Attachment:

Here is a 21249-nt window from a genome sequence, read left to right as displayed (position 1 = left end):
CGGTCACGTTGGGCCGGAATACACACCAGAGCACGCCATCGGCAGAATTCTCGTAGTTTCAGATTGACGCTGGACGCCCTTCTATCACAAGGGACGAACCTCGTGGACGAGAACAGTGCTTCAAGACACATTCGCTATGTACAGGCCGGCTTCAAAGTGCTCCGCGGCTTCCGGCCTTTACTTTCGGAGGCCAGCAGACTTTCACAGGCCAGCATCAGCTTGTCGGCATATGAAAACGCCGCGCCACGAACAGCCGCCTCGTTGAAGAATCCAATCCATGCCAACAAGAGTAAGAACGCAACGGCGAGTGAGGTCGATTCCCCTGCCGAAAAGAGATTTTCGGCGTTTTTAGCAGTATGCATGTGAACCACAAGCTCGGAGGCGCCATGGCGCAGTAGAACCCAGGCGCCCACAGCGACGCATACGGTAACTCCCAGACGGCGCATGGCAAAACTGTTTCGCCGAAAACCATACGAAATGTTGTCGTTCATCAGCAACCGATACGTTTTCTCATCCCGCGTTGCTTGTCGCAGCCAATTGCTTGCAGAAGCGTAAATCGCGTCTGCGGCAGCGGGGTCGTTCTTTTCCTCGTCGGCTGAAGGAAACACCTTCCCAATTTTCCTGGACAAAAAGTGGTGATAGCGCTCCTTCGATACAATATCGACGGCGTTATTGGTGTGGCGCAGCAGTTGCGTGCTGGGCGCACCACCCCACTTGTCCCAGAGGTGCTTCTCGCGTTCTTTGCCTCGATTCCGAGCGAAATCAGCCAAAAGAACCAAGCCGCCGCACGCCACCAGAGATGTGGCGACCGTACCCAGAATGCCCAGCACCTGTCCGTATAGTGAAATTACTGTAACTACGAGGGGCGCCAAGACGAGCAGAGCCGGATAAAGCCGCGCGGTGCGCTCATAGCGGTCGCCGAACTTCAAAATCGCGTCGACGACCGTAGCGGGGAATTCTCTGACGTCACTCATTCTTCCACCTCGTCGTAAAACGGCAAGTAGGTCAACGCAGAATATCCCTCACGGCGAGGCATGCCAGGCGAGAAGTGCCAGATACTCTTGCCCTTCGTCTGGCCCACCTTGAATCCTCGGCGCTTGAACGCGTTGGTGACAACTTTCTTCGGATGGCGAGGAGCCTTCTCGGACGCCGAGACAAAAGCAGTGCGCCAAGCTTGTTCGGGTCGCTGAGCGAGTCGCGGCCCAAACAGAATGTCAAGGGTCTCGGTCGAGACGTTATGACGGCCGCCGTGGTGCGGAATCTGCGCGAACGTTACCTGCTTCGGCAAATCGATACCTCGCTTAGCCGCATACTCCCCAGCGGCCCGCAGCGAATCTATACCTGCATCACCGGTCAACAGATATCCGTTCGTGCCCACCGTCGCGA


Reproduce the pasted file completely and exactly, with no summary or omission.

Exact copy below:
Here is a 21249-nt window from a genome sequence, read left to right as displayed (position 1 = left end):
CGGTCACGTTGGGCCGGAATACACACCAGAGCACGCCATCGGCAGAATTCTCGTAGTTTCAGATTGACGCTGGACGCCCTTCTATCACAAGGGACGAACCTCGTGGACGAGAACAGTGCTTCAAGACACATTCGCTATGTACAGGCCGGCTTCAAAGTGCTCCGCGGCTTCCGGCCTTTACTTTCGGAGGCCAGCAGACTTTCACAGGCCAGCATCAGCTTGTCGGCATATGAAAACGCCGCGCCACGAACAGCCGCCTCGTTGAAGAATCCAATCCATGCCAACAAGAGTAAGAACGCAACGGCGAGTGAGGTCGATTCCCCTGCCGAAAAGAGATTTTCGGCGTTTTTAGCAGTATGCATGTGAACCACAAGCTCGGAGGCGCCATGGCGCAGTAGAACCCAGGCGCCCACAGCGACGCATACGGTAACTCCCAGACGGCGCATGGCAAAACTGTTTCGCCGAAAACCATACGAAATGTTGTCGTTCATCAGCAACCGATACGTTTTCTCATCCCGCGTTGCTTGTCGCAGCCAATTGCTTGCAGAAGCGTAAATCGCGTCTGCGGCAGCGGGGTCGTTCTTTTCCTCGTCGGCTGAAGGAAACACCTTCCCAATTTTCCTGGACAAAAAGTGGTGATAGCGCTCCTTCGATACAATATCGACGGCGTTATTGGTGTGGCGCAGCAGTTGCGTGCTGGGCGCACCACCCCACTTGTCCCAGAGGTGCTTCTCGCGTTCTTTGCCTCGATTCCGAGCGAAATCAGCCAAAAGAACCAAGCCGCCGCACGCCACCAGAGATGTGGCGACCGTACCCAGAATGCCCAGCACCTGTCCGTATAGTGAAATTACTGTAACTACGAGGGGCGCCAAGACGAGCAGAGCCGGATAAAGCCGCGCGGTGCGCTCATAGCGGTCGCCGAACTTCAAAATCGCGTCGACGACCGTAGCGGGGAATTCTCTGACGTCACTCATTCTTCCACCTCGTCGTAAAACGGCAAGTAGGTCAACGCAGAATATCCCTCACGGCGAGGCATGCCAGGCGAGAAGTGCCAGATACTCTTGCCCTTCGTCTGGCCCACCTTGAATCCTCGGCGCTTGAACGCGTTGGTGACAACTTTCTTCGGATGGCGAGGAGCCTTCTCGGACGCCGAGACAAAAGCAGTGCGCCAAGCTTGTTCGGGTCGCTGAGCGAGTCGCGGCCCAAACAGAATGTCAAGGGTCTCGGTCGAGACGTTATGACGGCCGCCGTGGTGCGGAATCTGCGCGAACGTTACCTGCTTCGGCAAATCGATACCTCGCTTAGCCGCATACTCCCCAGCGGCCCGCAGCGAATCTATACCTGCATCACCGGTCAACAGATATCCGTTCGTGCCCACCGTCGCGA